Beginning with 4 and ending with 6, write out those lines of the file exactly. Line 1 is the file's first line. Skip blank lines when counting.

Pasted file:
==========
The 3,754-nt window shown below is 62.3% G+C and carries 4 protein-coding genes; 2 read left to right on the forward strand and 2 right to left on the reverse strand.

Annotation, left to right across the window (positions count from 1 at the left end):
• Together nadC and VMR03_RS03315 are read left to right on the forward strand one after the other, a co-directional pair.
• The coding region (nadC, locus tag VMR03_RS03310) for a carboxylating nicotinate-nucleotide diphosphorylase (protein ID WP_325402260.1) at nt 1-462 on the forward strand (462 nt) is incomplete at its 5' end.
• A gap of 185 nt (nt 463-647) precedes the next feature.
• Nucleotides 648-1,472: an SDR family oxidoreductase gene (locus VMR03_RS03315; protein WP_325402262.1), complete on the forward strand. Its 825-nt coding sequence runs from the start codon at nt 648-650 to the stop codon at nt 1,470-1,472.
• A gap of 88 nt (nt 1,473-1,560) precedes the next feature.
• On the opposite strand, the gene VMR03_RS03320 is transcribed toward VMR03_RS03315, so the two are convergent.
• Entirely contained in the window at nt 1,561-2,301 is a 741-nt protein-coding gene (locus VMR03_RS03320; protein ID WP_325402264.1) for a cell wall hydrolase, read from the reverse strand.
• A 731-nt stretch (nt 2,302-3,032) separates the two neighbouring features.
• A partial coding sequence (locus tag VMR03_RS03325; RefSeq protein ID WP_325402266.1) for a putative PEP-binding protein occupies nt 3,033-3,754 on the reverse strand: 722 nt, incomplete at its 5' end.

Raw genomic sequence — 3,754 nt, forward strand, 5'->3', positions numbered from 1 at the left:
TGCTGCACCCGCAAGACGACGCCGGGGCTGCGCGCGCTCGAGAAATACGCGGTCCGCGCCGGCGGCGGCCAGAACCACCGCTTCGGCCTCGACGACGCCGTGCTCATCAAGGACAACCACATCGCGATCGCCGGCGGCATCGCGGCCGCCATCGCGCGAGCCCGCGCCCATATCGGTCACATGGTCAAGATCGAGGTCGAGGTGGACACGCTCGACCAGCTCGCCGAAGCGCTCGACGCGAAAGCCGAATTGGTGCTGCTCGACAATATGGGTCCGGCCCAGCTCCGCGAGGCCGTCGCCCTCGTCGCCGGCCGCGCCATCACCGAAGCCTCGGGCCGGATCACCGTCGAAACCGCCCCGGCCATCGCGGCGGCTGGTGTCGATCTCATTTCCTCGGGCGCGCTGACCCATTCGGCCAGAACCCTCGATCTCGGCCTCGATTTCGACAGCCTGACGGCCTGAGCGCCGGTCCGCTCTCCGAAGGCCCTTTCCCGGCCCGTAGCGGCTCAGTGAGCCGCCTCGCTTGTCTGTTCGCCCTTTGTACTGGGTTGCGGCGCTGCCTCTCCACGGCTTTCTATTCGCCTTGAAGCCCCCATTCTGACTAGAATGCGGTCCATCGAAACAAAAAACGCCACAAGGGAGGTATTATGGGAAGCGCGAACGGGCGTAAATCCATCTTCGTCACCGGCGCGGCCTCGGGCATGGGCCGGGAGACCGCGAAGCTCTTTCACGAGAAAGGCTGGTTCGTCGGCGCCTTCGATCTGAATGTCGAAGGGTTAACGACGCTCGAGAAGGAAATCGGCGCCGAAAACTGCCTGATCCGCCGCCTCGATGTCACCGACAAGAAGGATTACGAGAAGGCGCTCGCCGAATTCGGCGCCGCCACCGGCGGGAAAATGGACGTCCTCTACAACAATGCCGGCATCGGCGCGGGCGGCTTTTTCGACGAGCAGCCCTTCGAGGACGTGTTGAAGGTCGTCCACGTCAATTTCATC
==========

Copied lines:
• The coding region (nadC, locus tag VMR03_RS03310) for a carboxylating nicotinate-nucleotide diphosphorylase (protein ID WP_325402260.1) at nt 1-462 on the forward strand (462 nt) is incomplete at its 5' end.
• A gap of 185 nt (nt 463-647) precedes the next feature.
• Nucleotides 648-1,472: an SDR family oxidoreductase gene (locus VMR03_RS03315; protein WP_325402262.1), complete on the forward strand. Its 825-nt coding sequence runs from the start codon at nt 648-650 to the stop codon at nt 1,470-1,472.